If a person lacks the nutrition necessary to move around or to heal from an injury, then this will contribute to a lack of mobility, and the formation of an ulcer.

Compromised Blood Flow

Venous insufficiency, Peripheral Arterial Disease (PAD), or other damage to the arteries or capillaries can contribute to the formation of a bedsore, as the body lacks the ability to heal the areas that are damaged.

Neuropathy

There are different surgical approaches to addressing an ulcer. If the artery that serves the afflicted area becomes blocked, there are different techniques for bypassing it so that healthy blood flow can resume. An angioplasty can also be used to clear the blockage. In extreme cases, if the lower leg or foot has sustained too much damage or necrosis, then amputation may be necessary.

Pain

If a person is on a strong painkiller for a different condition, or is sedated, they may be unable to notice when an ulcer is forming. Ideally, a caregiver is present and can assess the patient to determine if they need to take preventative measures or get treatment.

Mental Status

If a patient is not of sound mind, they may be unable to communicate to their provider that they have a problem.

Incontinence

When a person is unable to control bodily functions, it can lead to unsanitary conditions which can affect the skin.

Complications

If bedsores continue to grow worse despite treatment (or a lack thereof), a number of complications may occur:

How to Prevent Bedsores / Pressure Ulcers

woman suffering from bedsores what are bedsores

There are a few basic principles that can dramatically reduce the chance of developing bedsores if the individual puts them into practice.

  1. Keep the affected area clean and dry.
  2. Change position frequently.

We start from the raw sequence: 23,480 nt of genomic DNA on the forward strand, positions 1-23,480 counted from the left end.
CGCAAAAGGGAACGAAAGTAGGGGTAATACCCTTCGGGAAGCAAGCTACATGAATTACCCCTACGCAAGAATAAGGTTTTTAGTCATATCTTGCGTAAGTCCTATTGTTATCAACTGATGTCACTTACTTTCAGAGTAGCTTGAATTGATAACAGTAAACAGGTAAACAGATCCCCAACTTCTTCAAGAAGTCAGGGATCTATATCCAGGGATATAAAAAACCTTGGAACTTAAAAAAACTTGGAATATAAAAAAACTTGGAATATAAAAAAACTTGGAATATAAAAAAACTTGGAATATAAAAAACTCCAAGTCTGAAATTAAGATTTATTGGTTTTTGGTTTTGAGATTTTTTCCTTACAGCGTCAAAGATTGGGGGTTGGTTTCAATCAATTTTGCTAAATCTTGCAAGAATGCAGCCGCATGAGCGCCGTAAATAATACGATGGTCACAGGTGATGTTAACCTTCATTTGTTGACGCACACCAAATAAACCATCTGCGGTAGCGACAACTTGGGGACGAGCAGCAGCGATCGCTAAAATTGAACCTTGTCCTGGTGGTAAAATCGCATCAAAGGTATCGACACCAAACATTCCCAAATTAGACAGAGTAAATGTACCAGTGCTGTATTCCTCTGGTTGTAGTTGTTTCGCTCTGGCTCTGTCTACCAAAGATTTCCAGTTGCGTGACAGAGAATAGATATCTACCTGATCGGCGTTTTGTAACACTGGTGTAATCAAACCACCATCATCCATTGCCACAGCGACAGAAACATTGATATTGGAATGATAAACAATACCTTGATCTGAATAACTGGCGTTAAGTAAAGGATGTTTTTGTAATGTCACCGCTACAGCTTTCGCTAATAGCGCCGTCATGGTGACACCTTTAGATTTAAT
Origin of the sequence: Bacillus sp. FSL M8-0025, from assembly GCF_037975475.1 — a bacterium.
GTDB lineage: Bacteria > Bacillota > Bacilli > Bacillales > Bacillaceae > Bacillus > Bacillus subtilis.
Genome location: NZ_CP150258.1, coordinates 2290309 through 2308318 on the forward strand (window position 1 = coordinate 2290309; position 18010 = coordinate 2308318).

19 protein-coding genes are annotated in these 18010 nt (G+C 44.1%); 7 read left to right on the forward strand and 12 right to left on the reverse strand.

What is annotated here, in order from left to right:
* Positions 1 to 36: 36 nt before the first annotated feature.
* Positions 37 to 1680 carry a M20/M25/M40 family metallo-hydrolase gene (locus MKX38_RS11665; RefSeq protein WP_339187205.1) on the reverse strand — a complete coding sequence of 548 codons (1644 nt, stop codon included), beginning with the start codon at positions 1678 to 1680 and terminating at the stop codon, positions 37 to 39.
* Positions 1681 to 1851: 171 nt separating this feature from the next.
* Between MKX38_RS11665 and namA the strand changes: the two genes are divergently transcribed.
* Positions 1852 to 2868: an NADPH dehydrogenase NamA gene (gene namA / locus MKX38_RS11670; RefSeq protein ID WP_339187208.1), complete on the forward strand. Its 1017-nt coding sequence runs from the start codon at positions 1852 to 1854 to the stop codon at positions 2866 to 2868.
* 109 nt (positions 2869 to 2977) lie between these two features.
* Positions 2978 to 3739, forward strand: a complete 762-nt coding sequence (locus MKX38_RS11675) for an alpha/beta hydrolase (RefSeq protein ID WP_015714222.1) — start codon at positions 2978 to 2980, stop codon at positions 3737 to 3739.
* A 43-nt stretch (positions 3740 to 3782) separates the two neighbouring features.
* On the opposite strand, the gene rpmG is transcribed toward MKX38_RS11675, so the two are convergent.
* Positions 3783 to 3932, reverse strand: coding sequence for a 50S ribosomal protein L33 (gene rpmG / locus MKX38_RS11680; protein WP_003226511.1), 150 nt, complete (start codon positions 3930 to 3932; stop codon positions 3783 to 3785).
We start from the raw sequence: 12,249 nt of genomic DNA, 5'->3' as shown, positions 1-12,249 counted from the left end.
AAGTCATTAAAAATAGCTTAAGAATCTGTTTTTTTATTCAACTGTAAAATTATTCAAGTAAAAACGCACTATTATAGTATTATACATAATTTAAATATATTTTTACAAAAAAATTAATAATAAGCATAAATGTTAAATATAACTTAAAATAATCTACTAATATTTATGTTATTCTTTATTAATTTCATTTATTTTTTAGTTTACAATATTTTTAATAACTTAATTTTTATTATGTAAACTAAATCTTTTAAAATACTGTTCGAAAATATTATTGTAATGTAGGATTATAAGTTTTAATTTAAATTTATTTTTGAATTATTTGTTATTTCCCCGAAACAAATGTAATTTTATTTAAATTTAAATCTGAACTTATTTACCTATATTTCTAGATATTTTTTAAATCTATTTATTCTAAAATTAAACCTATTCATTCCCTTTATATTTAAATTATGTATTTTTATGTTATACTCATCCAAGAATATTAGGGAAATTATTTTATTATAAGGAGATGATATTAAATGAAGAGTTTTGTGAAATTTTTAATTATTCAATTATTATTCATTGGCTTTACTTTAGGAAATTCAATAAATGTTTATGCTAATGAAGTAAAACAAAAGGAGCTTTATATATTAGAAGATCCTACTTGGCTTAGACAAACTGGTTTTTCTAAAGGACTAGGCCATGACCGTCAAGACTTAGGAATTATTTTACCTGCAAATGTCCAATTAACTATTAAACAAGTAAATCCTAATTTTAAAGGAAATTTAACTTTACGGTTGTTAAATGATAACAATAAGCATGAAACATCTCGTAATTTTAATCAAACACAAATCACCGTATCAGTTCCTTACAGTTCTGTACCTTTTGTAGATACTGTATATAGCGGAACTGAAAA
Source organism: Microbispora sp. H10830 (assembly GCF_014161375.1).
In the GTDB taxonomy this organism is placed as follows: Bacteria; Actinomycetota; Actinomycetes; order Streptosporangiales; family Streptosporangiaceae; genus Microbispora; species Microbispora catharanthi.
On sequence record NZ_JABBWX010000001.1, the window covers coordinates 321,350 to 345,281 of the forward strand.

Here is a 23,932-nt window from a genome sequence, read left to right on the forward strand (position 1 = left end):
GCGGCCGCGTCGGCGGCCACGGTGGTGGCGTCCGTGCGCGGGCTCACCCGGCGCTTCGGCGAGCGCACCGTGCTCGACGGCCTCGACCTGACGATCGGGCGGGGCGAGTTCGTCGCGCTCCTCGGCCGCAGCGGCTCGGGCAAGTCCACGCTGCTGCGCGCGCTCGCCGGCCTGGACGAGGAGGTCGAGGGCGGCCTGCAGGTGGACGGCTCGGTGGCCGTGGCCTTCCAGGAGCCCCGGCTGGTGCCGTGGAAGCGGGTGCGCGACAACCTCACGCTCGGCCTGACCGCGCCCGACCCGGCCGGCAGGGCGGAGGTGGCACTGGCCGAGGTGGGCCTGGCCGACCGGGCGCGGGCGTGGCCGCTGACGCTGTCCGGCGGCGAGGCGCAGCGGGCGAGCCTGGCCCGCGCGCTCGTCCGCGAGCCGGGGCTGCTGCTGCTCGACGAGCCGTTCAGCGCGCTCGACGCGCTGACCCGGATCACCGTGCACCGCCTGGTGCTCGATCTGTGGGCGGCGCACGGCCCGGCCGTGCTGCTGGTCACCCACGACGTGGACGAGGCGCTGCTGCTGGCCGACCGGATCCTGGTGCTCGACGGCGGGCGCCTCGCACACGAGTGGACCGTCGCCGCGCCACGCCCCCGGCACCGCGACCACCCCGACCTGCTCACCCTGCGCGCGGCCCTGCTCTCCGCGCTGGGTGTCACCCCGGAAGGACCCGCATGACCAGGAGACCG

3. Use pillows, foam mattresses, and/or other soft surfaces to distribute the pressure of the patient’s weight.
  1. Check the skin often for redness or irritation.
  2. Stay hydrated; eat healthy food.

How to Treat Pressure Ulcers

All of these tips for preventing an ulcer will also be employed when treating them. If you have one, you will need to stay hydrated, change your position frequently, etc. However, you will also want the assistance of a physician or team who specializes in wound care. This group will prove invaluable by covering all of your bases and putting you on the swiftest path to recovery. 

There are a number of other important methods that may be employed for treating an ulcer once it has formed. Here are a few:

Removal of Dead Tissue/Debridement

If the ulcer has worsened to the point where necrosis has developed, then it is necessary to remove the dead tissue to enable healthy tissue to grow in its place. Debridement is a form of surgery involving cutting away dead tissue, and once it is performed, a “healthy” wound remains. As that wound is treated, healthy tissue will grow back.

Cleaning and Dressing Wounds

After diagnosing an ulcer, your caregiver will bandage your wound properly, with appropriate topicals for minimizing infection and facilitating healing. They will continue to inspect and treat the wound, and apply fresh bandages.

Medication

Depending on the nature of the wound, your provider may prescribe medication to help manage pain.

Choose Wound Care OC For Pressure Ulcers & Bedsores Treatment

If you or someone you know is at risk of developing a pressure ulcer, or perhaps already has one, give our office a call. At Wound Care OC, we treat all kinds of ulcers, and have probably handled a case similar to yours countless times. We know exactly what you need to get well again. Never underestimate the power of a specialist: Give our professionals a chance, and you will see why we are the best option for wound treatment in Orange County.

Wound care specialist Dr. Faried Banimahd

Working Hours

Orange County

California